Analysis: Big hitters in the meat industry flex their muscle in bid to get bigger
Mergers and acquisitions (M&A) activity involving participants in the Irish meat processing sector has continued apace in 2017 with the conclusion of some notable deals.
This is in spite of the obvious uncertainty wreaked on the industry and on M&A deals generally by Brexit.
While there are myriad reasons underpinning this M&A activity, a number of common themes are evident.
First and foremost is the continued push for scale. In an industry where operating margins are traditionally tight, top-line growth is critical for meat processing businesses to grow and prosper.
In a Westernised, developed economy such as Ireland, growth by acquisition will often outstrip organic growth in this sector in terms of pace, and hence businesses are attracted to purchasing other players in the sector as a means to achieving scale.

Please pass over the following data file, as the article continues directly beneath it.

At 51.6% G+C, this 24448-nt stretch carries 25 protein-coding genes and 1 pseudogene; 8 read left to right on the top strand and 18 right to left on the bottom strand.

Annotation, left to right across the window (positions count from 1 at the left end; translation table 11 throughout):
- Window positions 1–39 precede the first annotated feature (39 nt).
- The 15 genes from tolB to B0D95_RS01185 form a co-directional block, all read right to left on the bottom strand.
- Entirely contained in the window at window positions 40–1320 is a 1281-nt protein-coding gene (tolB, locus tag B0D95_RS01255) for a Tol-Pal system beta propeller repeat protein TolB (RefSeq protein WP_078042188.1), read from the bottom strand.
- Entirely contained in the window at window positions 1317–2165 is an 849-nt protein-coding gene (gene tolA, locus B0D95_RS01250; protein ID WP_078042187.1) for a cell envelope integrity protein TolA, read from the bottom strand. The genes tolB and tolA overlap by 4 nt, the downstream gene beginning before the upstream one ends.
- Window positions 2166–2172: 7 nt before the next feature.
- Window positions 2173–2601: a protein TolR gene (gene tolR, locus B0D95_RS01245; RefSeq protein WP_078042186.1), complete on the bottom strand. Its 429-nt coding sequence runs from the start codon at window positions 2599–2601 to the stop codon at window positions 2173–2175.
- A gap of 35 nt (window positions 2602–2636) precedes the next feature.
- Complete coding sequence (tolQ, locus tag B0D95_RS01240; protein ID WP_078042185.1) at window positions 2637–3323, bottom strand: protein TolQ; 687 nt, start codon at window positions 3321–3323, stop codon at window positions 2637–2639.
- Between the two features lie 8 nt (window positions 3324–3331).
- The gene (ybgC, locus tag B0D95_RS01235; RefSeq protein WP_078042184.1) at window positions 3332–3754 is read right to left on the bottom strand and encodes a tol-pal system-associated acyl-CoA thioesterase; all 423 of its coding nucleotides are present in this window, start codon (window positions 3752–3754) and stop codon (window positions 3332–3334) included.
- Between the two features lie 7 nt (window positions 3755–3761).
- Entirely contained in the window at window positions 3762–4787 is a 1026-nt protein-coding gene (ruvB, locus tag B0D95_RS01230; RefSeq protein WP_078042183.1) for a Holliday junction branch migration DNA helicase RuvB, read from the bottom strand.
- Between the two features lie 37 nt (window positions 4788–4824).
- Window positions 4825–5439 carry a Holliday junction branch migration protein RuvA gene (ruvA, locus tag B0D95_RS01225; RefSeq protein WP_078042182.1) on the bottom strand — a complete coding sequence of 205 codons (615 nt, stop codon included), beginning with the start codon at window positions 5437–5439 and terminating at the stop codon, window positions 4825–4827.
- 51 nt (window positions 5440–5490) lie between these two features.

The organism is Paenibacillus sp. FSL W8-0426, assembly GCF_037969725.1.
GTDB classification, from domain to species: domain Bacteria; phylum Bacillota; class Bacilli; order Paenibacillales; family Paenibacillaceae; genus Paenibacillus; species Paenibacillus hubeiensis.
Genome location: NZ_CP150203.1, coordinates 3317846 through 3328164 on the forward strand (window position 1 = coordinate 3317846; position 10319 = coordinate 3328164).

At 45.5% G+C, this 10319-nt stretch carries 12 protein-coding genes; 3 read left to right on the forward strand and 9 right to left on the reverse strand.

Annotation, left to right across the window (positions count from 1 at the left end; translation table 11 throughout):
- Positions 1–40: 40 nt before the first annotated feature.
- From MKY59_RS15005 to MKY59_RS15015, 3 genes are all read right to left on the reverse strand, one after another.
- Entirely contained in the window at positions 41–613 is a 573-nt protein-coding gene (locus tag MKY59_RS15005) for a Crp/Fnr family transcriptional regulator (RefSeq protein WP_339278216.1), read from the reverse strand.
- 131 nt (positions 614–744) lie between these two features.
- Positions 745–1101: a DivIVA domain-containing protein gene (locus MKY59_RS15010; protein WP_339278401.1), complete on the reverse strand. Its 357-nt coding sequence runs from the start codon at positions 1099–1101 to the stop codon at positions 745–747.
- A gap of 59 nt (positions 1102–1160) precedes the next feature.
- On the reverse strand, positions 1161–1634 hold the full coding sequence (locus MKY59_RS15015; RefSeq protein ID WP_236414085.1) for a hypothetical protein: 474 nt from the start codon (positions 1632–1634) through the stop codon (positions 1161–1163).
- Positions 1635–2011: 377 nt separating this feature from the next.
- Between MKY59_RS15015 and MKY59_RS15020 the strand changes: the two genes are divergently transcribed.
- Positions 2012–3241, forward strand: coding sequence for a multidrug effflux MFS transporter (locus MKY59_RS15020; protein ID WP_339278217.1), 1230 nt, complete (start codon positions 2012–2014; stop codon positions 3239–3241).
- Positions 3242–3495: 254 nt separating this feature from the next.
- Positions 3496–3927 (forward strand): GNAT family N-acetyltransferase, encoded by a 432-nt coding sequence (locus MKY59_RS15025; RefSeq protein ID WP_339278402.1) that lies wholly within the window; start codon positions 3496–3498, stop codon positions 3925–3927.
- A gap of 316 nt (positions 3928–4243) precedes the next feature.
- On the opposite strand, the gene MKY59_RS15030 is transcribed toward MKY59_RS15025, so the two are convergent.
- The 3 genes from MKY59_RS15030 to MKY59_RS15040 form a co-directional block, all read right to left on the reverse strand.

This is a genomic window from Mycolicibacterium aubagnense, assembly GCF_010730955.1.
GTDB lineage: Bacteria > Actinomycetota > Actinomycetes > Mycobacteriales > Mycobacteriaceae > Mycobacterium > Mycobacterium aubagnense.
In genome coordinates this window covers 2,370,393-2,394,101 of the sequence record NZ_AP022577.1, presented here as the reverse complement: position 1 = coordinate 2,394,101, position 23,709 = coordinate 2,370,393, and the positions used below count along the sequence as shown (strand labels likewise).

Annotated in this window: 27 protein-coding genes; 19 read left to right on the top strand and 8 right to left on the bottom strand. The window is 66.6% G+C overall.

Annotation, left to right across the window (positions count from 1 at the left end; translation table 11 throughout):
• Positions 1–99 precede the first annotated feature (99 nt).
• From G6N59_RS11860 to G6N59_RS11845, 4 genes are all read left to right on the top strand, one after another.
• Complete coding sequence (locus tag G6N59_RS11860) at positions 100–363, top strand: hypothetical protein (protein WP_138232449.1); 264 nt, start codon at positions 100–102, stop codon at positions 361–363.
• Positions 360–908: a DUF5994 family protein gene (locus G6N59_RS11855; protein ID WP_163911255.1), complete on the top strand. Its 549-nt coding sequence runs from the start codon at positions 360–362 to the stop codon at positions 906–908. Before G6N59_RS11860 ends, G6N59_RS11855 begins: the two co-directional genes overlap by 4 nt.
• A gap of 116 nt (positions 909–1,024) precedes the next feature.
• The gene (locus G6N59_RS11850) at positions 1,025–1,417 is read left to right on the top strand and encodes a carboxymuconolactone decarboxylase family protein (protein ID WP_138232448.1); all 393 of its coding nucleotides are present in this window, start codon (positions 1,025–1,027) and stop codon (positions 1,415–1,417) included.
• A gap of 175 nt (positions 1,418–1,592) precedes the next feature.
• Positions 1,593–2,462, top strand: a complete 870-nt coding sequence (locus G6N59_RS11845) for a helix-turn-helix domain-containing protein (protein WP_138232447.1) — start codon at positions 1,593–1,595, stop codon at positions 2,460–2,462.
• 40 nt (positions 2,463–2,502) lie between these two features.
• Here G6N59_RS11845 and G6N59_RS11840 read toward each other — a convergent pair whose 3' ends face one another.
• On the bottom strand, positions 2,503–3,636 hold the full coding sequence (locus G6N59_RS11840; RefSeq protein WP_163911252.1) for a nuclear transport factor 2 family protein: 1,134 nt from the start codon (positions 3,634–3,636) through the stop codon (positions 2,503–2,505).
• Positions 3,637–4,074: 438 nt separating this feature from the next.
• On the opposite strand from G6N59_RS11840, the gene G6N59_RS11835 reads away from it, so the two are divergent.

Scale also facilitates additional cost efficiencies, which is another major motivating factor behind many M&A deals.
Recent deals in the domestic meat sector in Ireland include: the purchase of Wilbay Ltd, a leading meat wholesaler based in Laois, by Monaghan-based sausage producer Arthur Mallon Foods in 2016; and the acquisition by Kildare-based cooked meat producer O'Brien Fine Foods of Meath-based Faughan Foods, from Hogans Turkeys in 2017.
However, with the size of the Irish market and competition regulation acting as a constraint on growth by domestic acquisition for some players, businesses have sought to acquire international operators as a means to satisfy their growth aspirations.